Emma Hartlet My name is Emma Harlet and I’m originally from France ; my family lives in Aix-en-Provence, but I’ve spent most of my life in the north of France. In 2018, I received a Bachelor's and Master’s Degrees in American History and Literature at the Université Catholique de Lille. I’ve been studying Louisiana culture and literature since, and now, I would like to develop a better critical analysis of the rich and diversified topics explored in 19th century Louisiana literature.
Miranda Heaner is a second-year M.A. student in French. She holds a B.A. in French and a B.A. in International Studies from Northwestern University, where she wrote an undergraduate honors thesis on antisemitism, homophobia, and the duality of belonging as seen in multiple volumes of Marcel Proust’s In Search of Lost Time. She is currently writing her masters’ thesis on Alsatian influences on Cajun cultural practices, focusing on rural Mardi Gras and Christmas traditions. In 2022, she will begin an independent study that focuses on medieval French literature. Her research interests include liminality, the carnivalesque (particularly in late-medieval literature), and perceptions of time, as well as descriptions of sound.
Lucas Lezian My name is Lucas Lezian. I was born in Hyères-Les-Palmiers on the French Riviera. I graduated with a BA in Modern Languages (English and Italian) and an MA in political science from the University of Toulon, French Riviera. After that, I was given the opportunity to move to Lafayette and embark on a new adventure in the Southern part of the United States to pursue a Ph.D. in Francophone Studies at UL-Lafayette. My research interests lie in Fantasy and Sci-Fi novels.
Jonathan Olivier is a second-year M.A. student in French. He holds a B.A. in Journalism from Louisiana State University. For a decade, he has worked as a freelance journalist for publications like Outside, Bitter Southerner, Libération, and L’Actualité. His work often explores the ways in which people interact with the natural world, as well as the evolution of culture due to factors like climate change, Americanization and capitalism. As a master’s student, he has focused on sociolinguistics in the context of Francophone Louisiana. In 2022, he began an independent study that analyzes how identity and motivation influence second-language learners of French in Louisiana. He is working on a book about the history of gumbo that is forthcoming with LSU Press.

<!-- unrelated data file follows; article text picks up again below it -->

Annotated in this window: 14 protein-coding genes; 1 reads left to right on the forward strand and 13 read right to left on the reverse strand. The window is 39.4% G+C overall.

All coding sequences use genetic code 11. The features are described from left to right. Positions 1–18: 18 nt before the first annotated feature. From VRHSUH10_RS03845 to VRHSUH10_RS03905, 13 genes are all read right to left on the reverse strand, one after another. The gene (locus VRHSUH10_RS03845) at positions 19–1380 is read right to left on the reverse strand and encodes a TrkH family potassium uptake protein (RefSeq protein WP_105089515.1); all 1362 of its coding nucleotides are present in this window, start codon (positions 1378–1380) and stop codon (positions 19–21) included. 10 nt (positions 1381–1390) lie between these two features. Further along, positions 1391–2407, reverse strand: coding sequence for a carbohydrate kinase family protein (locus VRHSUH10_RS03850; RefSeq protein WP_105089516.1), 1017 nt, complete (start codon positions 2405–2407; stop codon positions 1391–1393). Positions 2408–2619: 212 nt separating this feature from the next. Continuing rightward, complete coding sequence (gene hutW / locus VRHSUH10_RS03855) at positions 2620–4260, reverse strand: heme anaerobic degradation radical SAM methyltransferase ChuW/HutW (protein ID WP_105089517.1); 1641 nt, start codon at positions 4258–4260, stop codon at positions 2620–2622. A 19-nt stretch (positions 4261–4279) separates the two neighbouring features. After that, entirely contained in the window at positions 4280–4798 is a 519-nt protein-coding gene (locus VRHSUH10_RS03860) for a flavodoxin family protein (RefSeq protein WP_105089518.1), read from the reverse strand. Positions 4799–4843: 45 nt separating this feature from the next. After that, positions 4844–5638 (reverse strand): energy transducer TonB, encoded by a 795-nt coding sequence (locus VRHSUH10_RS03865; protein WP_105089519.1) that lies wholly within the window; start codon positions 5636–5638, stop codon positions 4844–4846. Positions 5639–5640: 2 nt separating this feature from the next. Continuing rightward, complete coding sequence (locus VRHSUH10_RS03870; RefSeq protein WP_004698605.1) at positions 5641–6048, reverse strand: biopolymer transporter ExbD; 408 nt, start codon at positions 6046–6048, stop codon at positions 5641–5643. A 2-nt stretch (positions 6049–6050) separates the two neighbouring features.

Emily Sawin My name is Emily Sawin. I am from Udonthani, Thailand. I finished my Master in French at University of Mississippi. I am interested in social and intellectual development in the 19th century. My Master thesis focuses on the influence of the Industrialization on Nineteenth-Century French Literary and Artistic movements. For my dissertation, I am focusing on the influence of the French colonization in Southeast Asia, particularly in Vietnam, Laos and Thailand.
Sarah Smith

A PhD candidate in Francophone studies, Sarah Smith’s research focuses on contemporary literature of francophone Louisiana and its persistent ties to past, collective trauma. Sarah immensely enjoys teaching and has had students from all ages – from “mini francophone” preschoolers to college students. She has presented on curriculum design and activities at regional and national conferences, with a developing interest in the adaptation of FLE instruction to online formats. Sarah is the Editorial Assistant of Études Francophones, a member of the Feux Follets editorial committee, and Graduate Student Organization (GSO) President.

Sarah was awarded the university-wide Graduate Student Teaching Excellence Award in 2021.